November 9, 2009
The worldwide market for software-as-a-service is forecast to hit $7.5 billion this year, a healthy 17.7% increase from last year. Still, the bad economy didn't spare the SaaS market: Gartner has downgraded its forecast from the $8 billion it projected earlier this year.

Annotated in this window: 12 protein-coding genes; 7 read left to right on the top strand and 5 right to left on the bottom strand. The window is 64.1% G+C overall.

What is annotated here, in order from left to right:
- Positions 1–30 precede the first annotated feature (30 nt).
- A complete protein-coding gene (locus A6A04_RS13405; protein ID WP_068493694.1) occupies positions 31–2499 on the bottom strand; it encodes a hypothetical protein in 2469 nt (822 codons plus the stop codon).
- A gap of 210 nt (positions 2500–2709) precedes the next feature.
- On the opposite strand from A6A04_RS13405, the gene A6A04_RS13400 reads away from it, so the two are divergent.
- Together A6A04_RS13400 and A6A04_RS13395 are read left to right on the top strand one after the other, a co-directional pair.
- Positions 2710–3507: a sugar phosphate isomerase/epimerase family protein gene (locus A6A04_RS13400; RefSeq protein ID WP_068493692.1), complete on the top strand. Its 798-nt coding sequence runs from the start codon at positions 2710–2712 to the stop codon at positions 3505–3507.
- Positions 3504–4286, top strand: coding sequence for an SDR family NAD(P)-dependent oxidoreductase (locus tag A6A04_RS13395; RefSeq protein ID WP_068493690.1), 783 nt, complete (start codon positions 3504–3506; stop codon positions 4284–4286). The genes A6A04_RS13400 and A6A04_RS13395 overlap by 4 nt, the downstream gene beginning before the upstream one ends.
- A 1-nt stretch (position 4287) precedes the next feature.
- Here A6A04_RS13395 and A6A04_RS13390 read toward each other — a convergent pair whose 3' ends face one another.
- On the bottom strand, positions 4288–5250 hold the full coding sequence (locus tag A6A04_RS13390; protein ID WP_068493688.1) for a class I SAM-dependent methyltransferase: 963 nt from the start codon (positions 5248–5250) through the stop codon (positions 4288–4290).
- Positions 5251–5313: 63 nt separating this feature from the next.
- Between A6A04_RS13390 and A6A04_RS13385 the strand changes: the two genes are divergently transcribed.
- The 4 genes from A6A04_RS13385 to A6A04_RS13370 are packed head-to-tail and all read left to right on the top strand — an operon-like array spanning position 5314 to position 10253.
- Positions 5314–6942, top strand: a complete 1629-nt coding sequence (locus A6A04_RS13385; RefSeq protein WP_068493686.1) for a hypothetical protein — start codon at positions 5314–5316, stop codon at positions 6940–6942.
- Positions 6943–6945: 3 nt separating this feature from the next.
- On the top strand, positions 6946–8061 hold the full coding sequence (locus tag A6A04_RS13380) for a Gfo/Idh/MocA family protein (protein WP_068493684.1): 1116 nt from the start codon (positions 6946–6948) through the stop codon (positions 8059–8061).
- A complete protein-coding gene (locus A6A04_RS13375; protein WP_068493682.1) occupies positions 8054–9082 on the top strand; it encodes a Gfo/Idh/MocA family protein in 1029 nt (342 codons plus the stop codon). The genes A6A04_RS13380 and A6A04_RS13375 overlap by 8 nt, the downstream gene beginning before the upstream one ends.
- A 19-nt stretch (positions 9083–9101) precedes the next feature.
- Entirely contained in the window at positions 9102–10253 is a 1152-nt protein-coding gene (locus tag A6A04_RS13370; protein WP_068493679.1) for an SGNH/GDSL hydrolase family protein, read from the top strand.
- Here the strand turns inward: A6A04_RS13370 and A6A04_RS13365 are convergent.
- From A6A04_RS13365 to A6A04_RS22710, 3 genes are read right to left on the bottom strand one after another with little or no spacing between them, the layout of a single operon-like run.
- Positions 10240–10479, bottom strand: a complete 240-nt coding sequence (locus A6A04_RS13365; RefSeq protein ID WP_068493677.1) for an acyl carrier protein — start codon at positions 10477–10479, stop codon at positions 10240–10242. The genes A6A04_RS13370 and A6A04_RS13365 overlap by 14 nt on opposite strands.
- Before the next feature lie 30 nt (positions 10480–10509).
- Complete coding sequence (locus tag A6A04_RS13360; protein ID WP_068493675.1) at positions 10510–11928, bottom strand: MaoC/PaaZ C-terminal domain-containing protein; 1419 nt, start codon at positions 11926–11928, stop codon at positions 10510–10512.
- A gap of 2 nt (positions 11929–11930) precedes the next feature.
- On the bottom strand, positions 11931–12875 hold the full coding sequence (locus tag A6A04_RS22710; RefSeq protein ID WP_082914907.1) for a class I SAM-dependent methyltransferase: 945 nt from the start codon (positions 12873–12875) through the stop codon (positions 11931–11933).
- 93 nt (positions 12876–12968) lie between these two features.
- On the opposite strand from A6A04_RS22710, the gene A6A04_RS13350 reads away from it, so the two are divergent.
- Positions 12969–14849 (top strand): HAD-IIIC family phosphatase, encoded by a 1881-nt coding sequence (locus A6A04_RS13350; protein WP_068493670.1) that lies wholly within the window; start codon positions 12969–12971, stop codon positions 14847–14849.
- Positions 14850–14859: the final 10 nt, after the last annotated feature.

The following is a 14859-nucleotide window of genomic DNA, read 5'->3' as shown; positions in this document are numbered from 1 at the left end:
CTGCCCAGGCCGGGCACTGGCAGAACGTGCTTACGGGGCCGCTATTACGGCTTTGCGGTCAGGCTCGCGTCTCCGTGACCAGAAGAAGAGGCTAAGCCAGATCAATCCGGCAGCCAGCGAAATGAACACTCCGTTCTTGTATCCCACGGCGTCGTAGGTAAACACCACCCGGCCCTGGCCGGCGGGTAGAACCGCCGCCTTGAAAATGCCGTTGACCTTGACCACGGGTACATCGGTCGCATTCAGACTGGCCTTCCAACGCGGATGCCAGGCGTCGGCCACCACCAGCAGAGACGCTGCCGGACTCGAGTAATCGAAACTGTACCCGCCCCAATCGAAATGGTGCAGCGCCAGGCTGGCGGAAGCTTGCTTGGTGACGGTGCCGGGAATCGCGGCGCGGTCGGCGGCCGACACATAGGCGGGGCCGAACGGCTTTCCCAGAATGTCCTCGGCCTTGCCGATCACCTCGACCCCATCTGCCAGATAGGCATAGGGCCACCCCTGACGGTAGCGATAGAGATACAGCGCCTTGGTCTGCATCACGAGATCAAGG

The latest forecast, released Monday, also predicts the SaaS market to hit $14 billion in 2013. This is down from Gartner's forecast in May -- based on research conducted in early 2009 -- in which it forecast $16 billion in revenue by 2013. Gartner analyst Sharon Mertz says the economy has played a big part in the adjustment: As companies downsize, they cut SaaS subscriptions. And when they buy fewer PCs, they buy fewer SaaS subscriptions. But 17.7% growth is nothing to scoff at, particularly since many other areas of IT aren't growing at all this year. "SaaS vendors are still doing well," Mertz says. "There are more large deals, more new installations, and some legacy replacement happening as well. SaaS will continue to be strong and grow well." Although customer-relationship management is often considered the most popular app for SaaS, Garter's research shows the greatest sales are happening in what it classifies as content, communications, and collaboration. Sales in that area are forecast to hit $2.6 billion this year, up 20% from last year. It's easy to see why so many companies feel comfortable with this form of SaaS, since it often sits outside core business processes. This category includes Web conferencing (such as Cisco's WebEx) and e-learning, and 80% of what companies spend on Web conferencing and 60% of what they spend on e-learning now comes from SaaS, Mertz says. This area also includes team collaboration and, to a lesser degree, enterprise content management. The CRM SaaS market, lead by Salesforce.com, is projected to rise 22% this year to $2.29 billion. Another fast-growing yet still small area for SaaS is office suites such as Google Apps; it's expected to grow 21% to $68 million. The market for enterprise resource planning SaaS, which includes NetSuite and Workday, is not growing as fast. It's forecast to hit $1.24 billion this year, up just 5% from last year. Supply chain management SaaS is forecast to increase 16% to $826 million, and digital content creation is forecast to rise 41% to $62 million. All other types of SaaS apps are forecast, collectively, to rise 22% to $472 million.
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